Fact or fiction? Bob claims to have seen it twice. I think I saw it once but when you stare at the setting sun it’s hard to tell if it’s really a flash or just your retinas reacting from the light. I looked it up once and posted about it but there came an interesting article in our ship’s daily newspaper that I couldn’t help but share with you.
It has to do with the spectrum of colors around the sun. As the rays hit our atmosphere they are slowed, bent and refracted. The lower the sun the greater the thickness of air light must pass through before reaching the eye of the observer. The dispersion of light is greatest at sunrise and sunset.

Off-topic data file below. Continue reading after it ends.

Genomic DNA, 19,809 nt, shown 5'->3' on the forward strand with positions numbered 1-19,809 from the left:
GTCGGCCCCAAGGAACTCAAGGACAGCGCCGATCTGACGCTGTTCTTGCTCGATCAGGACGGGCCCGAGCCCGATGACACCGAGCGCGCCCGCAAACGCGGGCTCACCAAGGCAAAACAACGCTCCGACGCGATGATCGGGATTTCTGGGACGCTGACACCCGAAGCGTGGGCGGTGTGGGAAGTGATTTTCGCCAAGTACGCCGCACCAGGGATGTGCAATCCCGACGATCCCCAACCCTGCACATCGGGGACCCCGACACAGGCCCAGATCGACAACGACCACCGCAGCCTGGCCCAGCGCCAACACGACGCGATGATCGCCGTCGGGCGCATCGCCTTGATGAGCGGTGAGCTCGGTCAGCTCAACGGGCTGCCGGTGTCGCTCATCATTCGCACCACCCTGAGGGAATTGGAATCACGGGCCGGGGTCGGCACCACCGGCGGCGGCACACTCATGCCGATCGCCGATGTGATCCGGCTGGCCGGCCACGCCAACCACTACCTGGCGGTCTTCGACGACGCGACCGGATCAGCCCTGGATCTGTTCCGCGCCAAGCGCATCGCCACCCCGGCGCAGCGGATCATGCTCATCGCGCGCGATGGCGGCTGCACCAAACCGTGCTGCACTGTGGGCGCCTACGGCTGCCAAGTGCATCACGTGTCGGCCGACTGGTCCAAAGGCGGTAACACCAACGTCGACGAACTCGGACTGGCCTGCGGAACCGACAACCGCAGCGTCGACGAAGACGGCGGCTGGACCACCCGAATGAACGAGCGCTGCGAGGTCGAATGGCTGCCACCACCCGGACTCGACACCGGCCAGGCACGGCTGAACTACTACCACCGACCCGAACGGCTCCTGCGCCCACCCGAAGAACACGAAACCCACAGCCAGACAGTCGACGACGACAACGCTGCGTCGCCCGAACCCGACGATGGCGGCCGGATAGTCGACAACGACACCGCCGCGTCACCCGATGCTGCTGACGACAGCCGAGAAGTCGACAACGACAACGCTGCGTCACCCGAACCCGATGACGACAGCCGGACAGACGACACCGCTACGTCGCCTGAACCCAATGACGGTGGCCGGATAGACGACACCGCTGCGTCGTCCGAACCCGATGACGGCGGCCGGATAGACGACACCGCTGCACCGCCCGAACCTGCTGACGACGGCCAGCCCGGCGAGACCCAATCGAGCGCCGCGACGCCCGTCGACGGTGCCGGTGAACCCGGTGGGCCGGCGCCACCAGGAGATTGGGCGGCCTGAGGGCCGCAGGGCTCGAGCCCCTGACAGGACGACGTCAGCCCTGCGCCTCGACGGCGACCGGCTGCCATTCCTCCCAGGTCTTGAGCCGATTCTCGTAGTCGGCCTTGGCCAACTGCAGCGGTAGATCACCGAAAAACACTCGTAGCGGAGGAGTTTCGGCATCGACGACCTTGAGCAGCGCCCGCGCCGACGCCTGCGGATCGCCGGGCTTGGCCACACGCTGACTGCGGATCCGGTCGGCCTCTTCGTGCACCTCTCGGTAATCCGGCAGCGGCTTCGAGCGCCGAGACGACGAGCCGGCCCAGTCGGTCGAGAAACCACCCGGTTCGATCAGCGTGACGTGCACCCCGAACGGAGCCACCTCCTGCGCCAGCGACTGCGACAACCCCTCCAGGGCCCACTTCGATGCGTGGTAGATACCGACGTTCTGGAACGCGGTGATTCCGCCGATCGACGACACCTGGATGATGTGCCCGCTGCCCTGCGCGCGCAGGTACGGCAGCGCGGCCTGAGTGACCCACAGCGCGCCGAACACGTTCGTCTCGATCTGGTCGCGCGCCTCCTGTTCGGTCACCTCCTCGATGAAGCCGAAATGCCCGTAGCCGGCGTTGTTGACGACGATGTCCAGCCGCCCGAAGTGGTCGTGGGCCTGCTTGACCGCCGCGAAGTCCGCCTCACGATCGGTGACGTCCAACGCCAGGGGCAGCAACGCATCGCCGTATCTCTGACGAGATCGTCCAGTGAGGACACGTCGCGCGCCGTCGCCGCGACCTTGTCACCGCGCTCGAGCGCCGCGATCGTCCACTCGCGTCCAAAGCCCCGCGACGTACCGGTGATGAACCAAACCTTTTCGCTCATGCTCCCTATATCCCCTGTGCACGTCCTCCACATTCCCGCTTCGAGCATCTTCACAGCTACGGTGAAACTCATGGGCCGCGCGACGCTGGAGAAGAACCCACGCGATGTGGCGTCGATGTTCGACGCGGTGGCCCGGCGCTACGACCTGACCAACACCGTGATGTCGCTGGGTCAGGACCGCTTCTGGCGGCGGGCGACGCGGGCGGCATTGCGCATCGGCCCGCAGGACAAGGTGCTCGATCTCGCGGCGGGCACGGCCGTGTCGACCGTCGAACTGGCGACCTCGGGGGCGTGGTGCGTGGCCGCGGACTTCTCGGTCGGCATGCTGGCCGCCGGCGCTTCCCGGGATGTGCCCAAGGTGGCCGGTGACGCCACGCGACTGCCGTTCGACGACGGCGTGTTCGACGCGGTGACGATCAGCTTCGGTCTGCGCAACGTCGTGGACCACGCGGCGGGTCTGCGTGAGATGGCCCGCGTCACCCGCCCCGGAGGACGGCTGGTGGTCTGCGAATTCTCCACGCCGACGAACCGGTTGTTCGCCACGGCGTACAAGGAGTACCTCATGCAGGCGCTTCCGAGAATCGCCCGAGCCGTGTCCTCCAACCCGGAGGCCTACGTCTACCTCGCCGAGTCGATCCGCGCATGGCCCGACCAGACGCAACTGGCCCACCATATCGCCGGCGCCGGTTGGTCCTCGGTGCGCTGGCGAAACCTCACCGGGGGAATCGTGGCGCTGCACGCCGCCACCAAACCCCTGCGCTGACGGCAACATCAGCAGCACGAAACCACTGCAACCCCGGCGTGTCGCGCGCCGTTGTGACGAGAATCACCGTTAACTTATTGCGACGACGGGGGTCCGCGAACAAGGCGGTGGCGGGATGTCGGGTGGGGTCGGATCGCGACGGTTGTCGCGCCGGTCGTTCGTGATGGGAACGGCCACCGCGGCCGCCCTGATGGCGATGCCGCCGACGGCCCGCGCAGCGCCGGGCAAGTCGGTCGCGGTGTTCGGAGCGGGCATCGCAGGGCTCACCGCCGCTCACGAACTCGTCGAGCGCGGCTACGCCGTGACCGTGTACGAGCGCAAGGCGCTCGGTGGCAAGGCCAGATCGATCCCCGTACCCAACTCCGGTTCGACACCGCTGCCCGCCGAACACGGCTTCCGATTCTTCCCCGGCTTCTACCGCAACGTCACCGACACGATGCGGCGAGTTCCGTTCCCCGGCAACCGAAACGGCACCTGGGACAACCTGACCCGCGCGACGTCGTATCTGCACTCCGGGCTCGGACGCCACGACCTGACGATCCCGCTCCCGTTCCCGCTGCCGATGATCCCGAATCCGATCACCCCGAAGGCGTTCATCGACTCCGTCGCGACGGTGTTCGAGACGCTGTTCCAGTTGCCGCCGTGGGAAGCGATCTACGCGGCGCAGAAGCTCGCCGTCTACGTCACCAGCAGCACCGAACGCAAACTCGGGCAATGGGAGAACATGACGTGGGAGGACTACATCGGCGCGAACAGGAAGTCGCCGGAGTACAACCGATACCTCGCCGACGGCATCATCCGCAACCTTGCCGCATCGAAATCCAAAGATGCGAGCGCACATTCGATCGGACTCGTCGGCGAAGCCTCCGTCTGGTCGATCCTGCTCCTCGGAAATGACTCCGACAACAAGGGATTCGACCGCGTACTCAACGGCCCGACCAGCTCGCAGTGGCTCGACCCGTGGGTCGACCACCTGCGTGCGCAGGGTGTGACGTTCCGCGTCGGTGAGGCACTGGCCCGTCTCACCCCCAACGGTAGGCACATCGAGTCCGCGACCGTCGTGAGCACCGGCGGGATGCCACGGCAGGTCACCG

As the sun disappears, the colors of the spectrum disappear one by one. The red rays are the first to go. (Red is also the first color you lose as you dive deeper in the ocean.) The red rays sink, the orange and yellow are absorbed and the blue and violet are scattered away. The color least affected is green and that is what we see for an instant just as the sun disappears.
Now what we found really interesting is that the slower the sun sets, the longer the green flash lasts. As you move closer to the poles, the sun takes longer to set and at some times of the year barely sets before rising again. In Norway midsummer’s green flash can last as long as fourteen minutes, seven as it sets and seven as it rises again immediately (the midnight sun).
The best spot to see the green flash is where there is a sharp horizon and the sky is free of haze. So a desert, or on mountains or over water would be best. Hey! Wish us luck. We’d like to see it again at least once while we’re here on the sea.